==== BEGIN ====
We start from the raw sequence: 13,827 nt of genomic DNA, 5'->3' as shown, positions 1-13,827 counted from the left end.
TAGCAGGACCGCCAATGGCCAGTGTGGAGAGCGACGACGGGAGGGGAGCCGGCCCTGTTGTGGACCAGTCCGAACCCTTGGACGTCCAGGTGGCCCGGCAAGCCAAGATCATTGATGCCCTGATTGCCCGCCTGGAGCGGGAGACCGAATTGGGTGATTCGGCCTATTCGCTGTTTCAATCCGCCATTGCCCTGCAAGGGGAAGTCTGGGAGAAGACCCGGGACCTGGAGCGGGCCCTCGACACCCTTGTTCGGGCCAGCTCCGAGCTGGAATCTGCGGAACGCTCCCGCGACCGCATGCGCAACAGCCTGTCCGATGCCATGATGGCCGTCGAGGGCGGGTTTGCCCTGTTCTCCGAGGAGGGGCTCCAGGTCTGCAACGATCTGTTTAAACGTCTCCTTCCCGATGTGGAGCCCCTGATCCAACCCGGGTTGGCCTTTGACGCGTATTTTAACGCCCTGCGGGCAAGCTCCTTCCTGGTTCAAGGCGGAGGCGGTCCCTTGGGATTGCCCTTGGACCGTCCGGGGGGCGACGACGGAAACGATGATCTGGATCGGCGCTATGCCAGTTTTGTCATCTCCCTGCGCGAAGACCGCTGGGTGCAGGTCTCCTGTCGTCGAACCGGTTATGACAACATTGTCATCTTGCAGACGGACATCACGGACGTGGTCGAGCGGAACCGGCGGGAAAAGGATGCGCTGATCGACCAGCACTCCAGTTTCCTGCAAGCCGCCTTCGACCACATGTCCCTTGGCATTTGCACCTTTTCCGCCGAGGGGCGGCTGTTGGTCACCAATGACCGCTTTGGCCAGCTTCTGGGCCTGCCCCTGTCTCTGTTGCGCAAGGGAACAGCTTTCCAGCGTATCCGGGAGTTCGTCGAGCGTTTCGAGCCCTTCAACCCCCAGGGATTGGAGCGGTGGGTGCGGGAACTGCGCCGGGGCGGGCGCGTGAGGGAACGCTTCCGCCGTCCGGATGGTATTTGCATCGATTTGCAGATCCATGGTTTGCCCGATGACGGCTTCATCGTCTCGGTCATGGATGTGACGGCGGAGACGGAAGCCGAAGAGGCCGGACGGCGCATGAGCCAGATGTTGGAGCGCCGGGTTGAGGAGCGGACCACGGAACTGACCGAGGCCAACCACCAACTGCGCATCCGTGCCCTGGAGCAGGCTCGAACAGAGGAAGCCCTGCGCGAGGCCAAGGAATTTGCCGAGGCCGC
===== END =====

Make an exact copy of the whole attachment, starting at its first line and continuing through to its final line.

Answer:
We start from the raw sequence: 13,827 nt of genomic DNA, 5'->3' as shown, positions 1-13,827 counted from the left end.
TAGCAGGACCGCCAATGGCCAGTGTGGAGAGCGACGACGGGAGGGGAGCCGGCCCTGTTGTGGACCAGTCCGAACCCTTGGACGTCCAGGTGGCCCGGCAAGCCAAGATCATTGATGCCCTGATTGCCCGCCTGGAGCGGGAGACCGAATTGGGTGATTCGGCCTATTCGCTGTTTCAATCCGCCATTGCCCTGCAAGGGGAAGTCTGGGAGAAGACCCGGGACCTGGAGCGGGCCCTCGACACCCTTGTTCGGGCCAGCTCCGAGCTGGAATCTGCGGAACGCTCCCGCGACCGCATGCGCAACAGCCTGTCCGATGCCATGATGGCCGTCGAGGGCGGGTTTGCCCTGTTCTCCGAGGAGGGGCTCCAGGTCTGCAACGATCTGTTTAAACGTCTCCTTCCCGATGTGGAGCCCCTGATCCAACCCGGGTTGGCCTTTGACGCGTATTTTAACGCCCTGCGGGCAAGCTCCTTCCTGGTTCAAGGCGGAGGCGGTCCCTTGGGATTGCCCTTGGACCGTCCGGGGGGCGACGACGGAAACGATGATCTGGATCGGCGCTATGCCAGTTTTGTCATCTCCCTGCGCGAAGACCGCTGGGTGCAGGTCTCCTGTCGTCGAACCGGTTATGACAACATTGTCATCTTGCAGACGGACATCACGGACGTGGTCGAGCGGAACCGGCGGGAAAAGGATGCGCTGATCGACCAGCACTCCAGTTTCCTGCAAGCCGCCTTCGACCACATGTCCCTTGGCATTTGCACCTTTTCCGCCGAGGGGCGGCTGTTGGTCACCAATGACCGCTTTGGCCAGCTTCTGGGCCTGCCCCTGTCTCTGTTGCGCAAGGGAACAGCTTTCCAGCGTATCCGGGAGTTCGTCGAGCGTTTCGAGCCCTTCAACCCCCAGGGATTGGAGCGGTGGGTGCGGGAACTGCGCCGGGGCGGGCGCGTGAGGGAACGCTTCCGCCGTCCGGATGGTATTTGCATCGATTTGCAGATCCATGGTTTGCCCGATGACGGCTTCATCGTCTCGGTCATGGATGTGACGGCGGAGACGGAAGCCGAAGAGGCCGGACGGCGCATGAGCCAGATGTTGGAGCGCCGGGTTGAGGAGCGGACCACGGAACTGACCGAGGCCAACCACCAACTGCGCATCCGTGCCCTGGAGCAGGCTCGAACAGAGGAAGCCCTGCGCGAGGCCAAGGAATTTGCCGAGGCCGC